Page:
The NFL world was reintroduced to the exempt list on Wednesday morning, but what exactly is it?
First, Minnesota Vikings running back Adrian Peterson was placed on the Exempt/Commissioner’s Permission List, which is essentially paid leave. Later Wednesday, the Carolina Panthers placed defensive end Greg Hardy on the same list.
Perhaps the most famous instance of the league using this list came in 2009, when Philadelphia quarterback Michael Vick signed with the team after serving 21 months in federal prison for dog fighting.
Here’s an explainer on the exempt list according to the NFL Player Personnel manual, per NFL.com:
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“The Exempt List is a special player status available to clubs only in unusual circumstances. The List includes those players who have been declared by the Commissioner to be temporarily exempt from counting within the Active List limit. Only the Commissioner has the authority to place a player on the Exempt List; clubs have no such authority, and no exemption, regardless of circumstances, is automatic. The Commissioner also has the authority to determine in advance whether a player’s time on the Exempt List will be finite or will continue until the Commissioner deems the exemption should be lifted and the player returned to the Active List.”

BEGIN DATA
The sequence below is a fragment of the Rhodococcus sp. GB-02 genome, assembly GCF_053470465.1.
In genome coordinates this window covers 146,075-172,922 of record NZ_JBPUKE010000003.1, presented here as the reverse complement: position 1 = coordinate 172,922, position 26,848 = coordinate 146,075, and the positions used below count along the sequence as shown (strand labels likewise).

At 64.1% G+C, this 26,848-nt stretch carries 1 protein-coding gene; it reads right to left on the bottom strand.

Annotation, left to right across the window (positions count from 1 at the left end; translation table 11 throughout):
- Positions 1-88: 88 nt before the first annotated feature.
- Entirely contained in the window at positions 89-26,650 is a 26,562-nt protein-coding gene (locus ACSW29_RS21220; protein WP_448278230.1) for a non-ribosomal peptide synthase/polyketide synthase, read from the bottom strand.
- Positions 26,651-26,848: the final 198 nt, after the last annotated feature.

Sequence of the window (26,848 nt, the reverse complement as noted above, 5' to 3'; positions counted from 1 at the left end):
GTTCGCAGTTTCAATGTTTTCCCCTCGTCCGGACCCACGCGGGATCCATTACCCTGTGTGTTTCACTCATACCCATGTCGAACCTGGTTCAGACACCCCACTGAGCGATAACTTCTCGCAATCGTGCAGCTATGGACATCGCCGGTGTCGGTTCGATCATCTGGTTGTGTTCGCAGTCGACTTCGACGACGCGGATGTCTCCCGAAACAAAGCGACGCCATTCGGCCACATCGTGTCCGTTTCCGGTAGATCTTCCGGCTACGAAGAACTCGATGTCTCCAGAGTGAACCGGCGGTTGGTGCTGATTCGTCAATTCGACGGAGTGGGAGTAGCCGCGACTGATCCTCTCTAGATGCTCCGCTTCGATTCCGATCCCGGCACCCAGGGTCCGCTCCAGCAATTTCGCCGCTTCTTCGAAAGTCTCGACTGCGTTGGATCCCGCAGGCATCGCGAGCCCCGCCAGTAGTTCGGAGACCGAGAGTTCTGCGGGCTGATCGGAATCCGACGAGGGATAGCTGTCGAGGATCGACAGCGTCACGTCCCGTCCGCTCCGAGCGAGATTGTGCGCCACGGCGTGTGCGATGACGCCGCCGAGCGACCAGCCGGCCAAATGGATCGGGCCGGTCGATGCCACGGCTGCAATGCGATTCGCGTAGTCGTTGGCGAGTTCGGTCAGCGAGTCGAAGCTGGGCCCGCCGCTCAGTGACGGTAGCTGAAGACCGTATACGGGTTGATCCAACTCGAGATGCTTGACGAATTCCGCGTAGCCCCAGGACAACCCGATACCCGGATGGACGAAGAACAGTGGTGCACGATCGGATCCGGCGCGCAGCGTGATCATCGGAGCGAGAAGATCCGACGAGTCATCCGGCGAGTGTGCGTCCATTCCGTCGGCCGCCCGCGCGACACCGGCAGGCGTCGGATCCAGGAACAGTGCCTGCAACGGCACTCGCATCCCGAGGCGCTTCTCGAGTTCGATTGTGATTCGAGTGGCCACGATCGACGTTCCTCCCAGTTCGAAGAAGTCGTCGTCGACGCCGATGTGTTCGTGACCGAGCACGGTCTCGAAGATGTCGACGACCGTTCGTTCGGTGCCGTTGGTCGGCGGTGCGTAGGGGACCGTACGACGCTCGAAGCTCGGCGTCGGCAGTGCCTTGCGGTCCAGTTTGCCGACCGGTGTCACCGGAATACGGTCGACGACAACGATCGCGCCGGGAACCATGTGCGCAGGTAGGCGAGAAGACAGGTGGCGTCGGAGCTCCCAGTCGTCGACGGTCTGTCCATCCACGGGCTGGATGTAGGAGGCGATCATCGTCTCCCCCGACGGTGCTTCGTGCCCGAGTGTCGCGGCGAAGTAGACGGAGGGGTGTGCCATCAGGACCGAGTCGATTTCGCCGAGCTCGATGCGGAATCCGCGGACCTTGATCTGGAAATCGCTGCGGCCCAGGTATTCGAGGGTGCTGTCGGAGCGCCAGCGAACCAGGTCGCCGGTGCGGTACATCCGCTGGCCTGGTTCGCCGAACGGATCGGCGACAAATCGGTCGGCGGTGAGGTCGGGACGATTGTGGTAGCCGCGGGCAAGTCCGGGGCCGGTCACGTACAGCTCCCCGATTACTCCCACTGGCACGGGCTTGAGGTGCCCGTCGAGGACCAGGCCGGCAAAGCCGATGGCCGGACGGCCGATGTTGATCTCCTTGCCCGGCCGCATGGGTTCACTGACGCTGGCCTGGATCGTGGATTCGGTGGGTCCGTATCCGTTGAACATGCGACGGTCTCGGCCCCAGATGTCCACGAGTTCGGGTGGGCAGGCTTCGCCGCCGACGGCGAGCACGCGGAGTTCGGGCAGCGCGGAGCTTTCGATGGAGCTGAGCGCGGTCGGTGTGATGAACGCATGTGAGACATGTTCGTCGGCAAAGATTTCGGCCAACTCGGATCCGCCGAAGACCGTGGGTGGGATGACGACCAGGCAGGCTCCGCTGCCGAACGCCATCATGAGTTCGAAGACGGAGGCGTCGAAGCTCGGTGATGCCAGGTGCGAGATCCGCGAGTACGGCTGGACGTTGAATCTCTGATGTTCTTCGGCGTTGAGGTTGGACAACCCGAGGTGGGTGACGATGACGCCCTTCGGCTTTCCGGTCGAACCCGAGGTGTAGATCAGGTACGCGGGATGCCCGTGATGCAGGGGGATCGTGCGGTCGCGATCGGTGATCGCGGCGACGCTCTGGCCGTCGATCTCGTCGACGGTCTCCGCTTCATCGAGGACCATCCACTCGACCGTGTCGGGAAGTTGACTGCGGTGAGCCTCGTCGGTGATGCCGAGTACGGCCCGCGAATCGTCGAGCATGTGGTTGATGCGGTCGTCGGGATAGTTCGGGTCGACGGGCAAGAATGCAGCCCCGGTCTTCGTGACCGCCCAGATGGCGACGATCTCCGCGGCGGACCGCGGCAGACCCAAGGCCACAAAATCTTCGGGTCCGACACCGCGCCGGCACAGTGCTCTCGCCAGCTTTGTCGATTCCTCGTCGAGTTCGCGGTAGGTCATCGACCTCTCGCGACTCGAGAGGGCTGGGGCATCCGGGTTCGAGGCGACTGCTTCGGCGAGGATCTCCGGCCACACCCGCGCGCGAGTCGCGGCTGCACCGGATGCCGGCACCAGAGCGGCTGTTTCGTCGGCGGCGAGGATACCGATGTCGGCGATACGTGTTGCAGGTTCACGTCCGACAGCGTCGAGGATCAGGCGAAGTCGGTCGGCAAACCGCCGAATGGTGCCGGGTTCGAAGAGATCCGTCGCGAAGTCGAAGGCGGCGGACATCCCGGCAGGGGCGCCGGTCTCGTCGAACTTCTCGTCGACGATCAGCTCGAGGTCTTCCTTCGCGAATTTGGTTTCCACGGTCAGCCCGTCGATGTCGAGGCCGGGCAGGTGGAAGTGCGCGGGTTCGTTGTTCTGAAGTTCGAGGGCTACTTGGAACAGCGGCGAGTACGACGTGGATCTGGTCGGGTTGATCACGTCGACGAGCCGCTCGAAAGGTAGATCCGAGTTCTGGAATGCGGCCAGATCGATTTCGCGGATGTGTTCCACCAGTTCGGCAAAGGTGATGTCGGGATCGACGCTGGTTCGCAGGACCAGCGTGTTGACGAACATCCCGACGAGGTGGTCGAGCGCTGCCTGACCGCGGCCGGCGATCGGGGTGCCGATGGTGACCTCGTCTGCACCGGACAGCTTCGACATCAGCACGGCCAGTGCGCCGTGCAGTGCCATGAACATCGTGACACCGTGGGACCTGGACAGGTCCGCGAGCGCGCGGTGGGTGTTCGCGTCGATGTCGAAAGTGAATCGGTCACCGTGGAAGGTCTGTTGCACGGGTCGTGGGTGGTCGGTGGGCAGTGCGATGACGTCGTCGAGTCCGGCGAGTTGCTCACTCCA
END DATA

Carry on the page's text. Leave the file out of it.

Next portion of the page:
Only the commissioner can place players on the list, so technically the Panthers would not be placing Hardy on it. Also, Hardy has the option to accept or challenge his placement on the list. Peterson accepted being placed on the list while he resolves his legal matters.
If Hardy is placed on the list, he will still receive his salary of about $770,000 a week. He would not count against the Panthers’ 53-man roster.
The list has been used a handful of times since Vick. In 2011, Tampa Bay Bucs safety Tanard Jackson was placed on the list for a substance abuse ban. New Orleans linebacker Jonathan Vilma was placed on it in 2012 after Bountygate. Bucs running back Jeff Demps was also placed on it in 2013, according to Deadspin.com.